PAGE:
JOSEPH SKOLNIK doesn’t exactly have what you’d call an easy life. Diagnosed with paranoid schizophrenia, he has drifted between Florida and Seattle, where his father, architect Art Skolnik, lives. Two years ago, with little more than a meager Social Security stipend and whatever was in his bank account, Joseph rented a 10-by-10-foot room in a dilapidated boarding house owned by Eric Hilton, the only Seattle landlord ever sent to jail for retaliating against a tenant. But the price—around $250 a month—was right, “and the heat was on,” Art Skolnik says. Since then, the Skolniks, Hilton, and city government have become embroiled in a battle that reveals much about the limitations of tenant protection in Seattle.
A few months after Joseph moved in, conditions at the filthy house at 4321 Fifth N.E., just blocks from $300,000 Wallingford bungalows, had deteriorated dramatically, to the point that “the door wouldn’t close, there was no security, and you couldn’t go out the back steps,” Art Skolnik says. Trash covered the lot, several doorknobs were broken or missing, the handrails on the stairs were broken, and there were no smoke detectors. Outraged, Skolnik called the city’s Department of Design, Construction and Land Use (DCLU) to complain. When Hilton got wind of his efforts, Skolnik says, the landlord retaliated by cutting off the gas, leaving his tenants without heat, a working stove, or hot water in the chill of February. The heat stayed off for four days, until DCLU inspectors issued an order to turn it on.
Two months later, DCLU inspectors returned. This time, they came with an ultimatum for Hilton: repair the building, which had deteriorated “to the extent that persons in or around the building are in serious jeopardy of life or limb,” according to the DCLU order, or the tenants must vacate it. Hilton didn’t do the repairs, and the tenants moved out in April 2001.
That’s when things really fell apart. According to city law, Hilton was supposed to pay all qualified tenants $2,000 in “relocation assistance” to help them find another place. Unfortunately, as Skolnik discovered, there was no way to force him to do so. “If you’re about to be evicted and you need to find a place to live quickly, that money is going to come in handy,” Skolnik says. While he waited for Hilton’s check to arrive, Skolnik found his son a new place downtown. The new apartment cost “easily twice as much” as Joseph’s old place, Skolnik says, but he figured the $2,000 in relocation assistance, plus a $100 penalty for every day Hilton failed to pay, would help make up the difference.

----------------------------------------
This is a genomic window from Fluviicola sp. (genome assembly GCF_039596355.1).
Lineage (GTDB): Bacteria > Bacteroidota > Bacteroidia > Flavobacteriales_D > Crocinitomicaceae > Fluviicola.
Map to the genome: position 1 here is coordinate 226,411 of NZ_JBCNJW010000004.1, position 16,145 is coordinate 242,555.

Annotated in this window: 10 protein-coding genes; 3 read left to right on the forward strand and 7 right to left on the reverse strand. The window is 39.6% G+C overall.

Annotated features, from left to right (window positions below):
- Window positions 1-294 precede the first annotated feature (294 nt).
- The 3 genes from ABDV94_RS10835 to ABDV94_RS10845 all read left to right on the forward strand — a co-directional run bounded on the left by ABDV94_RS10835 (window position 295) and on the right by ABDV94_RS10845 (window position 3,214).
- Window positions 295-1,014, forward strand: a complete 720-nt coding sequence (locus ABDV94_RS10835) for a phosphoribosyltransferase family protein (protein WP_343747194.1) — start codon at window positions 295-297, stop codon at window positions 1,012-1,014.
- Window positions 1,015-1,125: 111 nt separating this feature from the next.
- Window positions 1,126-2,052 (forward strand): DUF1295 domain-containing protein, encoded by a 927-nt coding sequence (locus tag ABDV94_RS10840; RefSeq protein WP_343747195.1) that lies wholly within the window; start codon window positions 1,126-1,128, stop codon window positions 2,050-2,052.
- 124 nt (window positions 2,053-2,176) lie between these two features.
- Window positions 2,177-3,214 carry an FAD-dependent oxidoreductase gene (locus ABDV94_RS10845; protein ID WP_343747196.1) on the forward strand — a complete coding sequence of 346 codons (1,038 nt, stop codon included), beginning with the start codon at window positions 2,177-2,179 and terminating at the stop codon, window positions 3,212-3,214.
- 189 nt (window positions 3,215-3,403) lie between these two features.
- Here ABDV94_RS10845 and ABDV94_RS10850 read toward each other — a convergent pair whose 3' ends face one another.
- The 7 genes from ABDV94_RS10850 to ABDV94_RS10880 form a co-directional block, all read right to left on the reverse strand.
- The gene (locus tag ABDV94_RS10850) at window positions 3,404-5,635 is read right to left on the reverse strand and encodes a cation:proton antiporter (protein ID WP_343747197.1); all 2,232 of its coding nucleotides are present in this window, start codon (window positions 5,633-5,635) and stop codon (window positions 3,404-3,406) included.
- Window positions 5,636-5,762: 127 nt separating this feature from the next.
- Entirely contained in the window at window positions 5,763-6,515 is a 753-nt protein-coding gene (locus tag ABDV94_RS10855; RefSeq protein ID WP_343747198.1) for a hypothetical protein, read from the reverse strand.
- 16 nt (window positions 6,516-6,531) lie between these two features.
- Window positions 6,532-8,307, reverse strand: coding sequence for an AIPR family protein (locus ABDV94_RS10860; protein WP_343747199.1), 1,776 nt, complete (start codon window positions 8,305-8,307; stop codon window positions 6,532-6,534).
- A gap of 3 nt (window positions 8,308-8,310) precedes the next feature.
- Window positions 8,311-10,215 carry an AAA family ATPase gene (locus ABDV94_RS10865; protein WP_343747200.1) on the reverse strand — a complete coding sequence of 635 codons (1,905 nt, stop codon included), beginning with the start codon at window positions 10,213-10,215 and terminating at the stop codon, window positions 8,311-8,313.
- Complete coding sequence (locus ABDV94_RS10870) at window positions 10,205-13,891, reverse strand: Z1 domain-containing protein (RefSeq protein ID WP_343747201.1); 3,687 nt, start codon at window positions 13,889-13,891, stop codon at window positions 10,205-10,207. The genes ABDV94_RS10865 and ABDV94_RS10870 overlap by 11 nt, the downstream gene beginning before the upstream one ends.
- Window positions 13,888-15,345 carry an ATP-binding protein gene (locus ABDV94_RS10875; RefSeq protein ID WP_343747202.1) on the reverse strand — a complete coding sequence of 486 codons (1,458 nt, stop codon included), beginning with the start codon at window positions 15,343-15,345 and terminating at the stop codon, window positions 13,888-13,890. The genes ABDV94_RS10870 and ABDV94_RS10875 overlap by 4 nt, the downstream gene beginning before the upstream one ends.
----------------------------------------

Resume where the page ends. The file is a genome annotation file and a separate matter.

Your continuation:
Except that, as it turned out, Skolnik wouldn’t get the penalty—the city would. That’s because, as DCLU compliance manager Karen White notes, the city can’t sue a landlord on a tenant’s behalf. “Unfortunately,” White says, that puts Skolnik “in the position of having to take civil action against Mr. Hilton himself.”
And Hilton, who was finally served with the city’s civil lawsuit last Friday, is so hard to sue, or even find, that Tenants Union director Arlen Olson describes him as “judgment-proof.” By sheltering his assets under various limited partnerships, City Council staffer Lisa Herbold explains, Hilton makes it appear that “he doesn’t have a job, he doesn’t have a car, he doesn’t even have any property,” including his own Bellevue home. In one proceeding, Hilton even used a public defender, claiming low income. Right now, the city is trying to sort out “who owns all those buildings” that Hilton operates, says Thom Castagna, the attorney working on the case for the city. Once they do that, the city can, in theory, condemn Hilton’s property and collect what he owes. But first, they have to get him into court. Currently, the city has four default judgments against the landlord—”because he didn’t show up to defend himself,” White says. If he doesn’t show for his next hearing on Dec. 11, the city can issue a warrant for his arrest.
While Hilton’s case demonstrates how easy it is for landlords to slip through the city’s regulatory net, tenants have no equivalent escape hatch. When a renter gets an order from the city to vacate, he has to leave immediately—often within 24 hours. The policy, tenants’ advocates say, is rigged against those who need relocation assistance the most—low-income renters, many of them just escaping homelessness. “The tenant is not eligible for money until he hands the keys back to the landlord,” says the Tenants Union’s Olson, “and after he hands the keys back to the landlord, his bargaining power is in the basement.”
DCLU says it’s trying to correct the problem by drafting legislation that would create a revolving fund to provide relocation assistance “when tenants need it,” White says. That fund would be replenished when the city collected from the landlord. It’s time the city did something, Olson says. “Maybe the city needs to wake up and realize landlords aren’t following the law because they have learned the city is afraid to go to the length it takes to prosecute them for these crimes.”